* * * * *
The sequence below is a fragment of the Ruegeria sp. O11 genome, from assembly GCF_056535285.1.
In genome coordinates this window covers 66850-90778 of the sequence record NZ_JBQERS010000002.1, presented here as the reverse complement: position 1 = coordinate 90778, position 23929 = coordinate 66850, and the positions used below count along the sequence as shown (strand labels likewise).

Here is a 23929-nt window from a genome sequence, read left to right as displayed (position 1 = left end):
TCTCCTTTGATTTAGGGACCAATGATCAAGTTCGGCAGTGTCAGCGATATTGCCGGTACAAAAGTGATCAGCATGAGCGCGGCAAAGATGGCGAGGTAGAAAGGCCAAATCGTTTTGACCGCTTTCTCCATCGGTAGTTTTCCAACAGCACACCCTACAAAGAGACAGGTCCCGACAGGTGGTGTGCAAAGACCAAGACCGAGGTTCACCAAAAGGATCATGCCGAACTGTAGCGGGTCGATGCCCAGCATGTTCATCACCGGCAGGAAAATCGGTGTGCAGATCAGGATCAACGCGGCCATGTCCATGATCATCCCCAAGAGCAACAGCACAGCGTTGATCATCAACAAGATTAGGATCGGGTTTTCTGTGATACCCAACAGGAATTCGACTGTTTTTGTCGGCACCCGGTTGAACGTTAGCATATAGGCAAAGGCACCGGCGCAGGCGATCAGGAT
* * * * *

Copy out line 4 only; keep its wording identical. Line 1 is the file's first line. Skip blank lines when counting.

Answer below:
TCTCCTTTGATTTAGGGACCAATGATCAAGTTCGGCAGTGTCAGCGATATTGCCGGTACAAAAGTGATCAGCATGAGCGCGGCAAAGATGGCGAGGTAGAAAGGCCAAATCGTTTTGACCGCTTTCTCCATCGGTAGTTTTCCAACAGCACACCCTACAAAGAGACAGGTCCCGACAGGTGGTGTGCAAAGACCAAGACCGAGGTTCACCAAAAGGATCATGCCGAACTGTAGCGGGTCGATGCCCAGCATGTTCATCACCGGCAGGAAAATCGGTGTGCAGATCAGGATCAACGCGGCCATGTCCATGATCATCCCCAAGAGCAACAGCACAGCGTTGATCATCAACAAGATTAGGATCGGGTTTTCTGTGATACCCAACAGGAATTCGACTGTTTTTGTCGGCACCCGGTTGAACGTTAGCATATAGGCAAAGGCACCGGCGCAGGCGATCAGGAT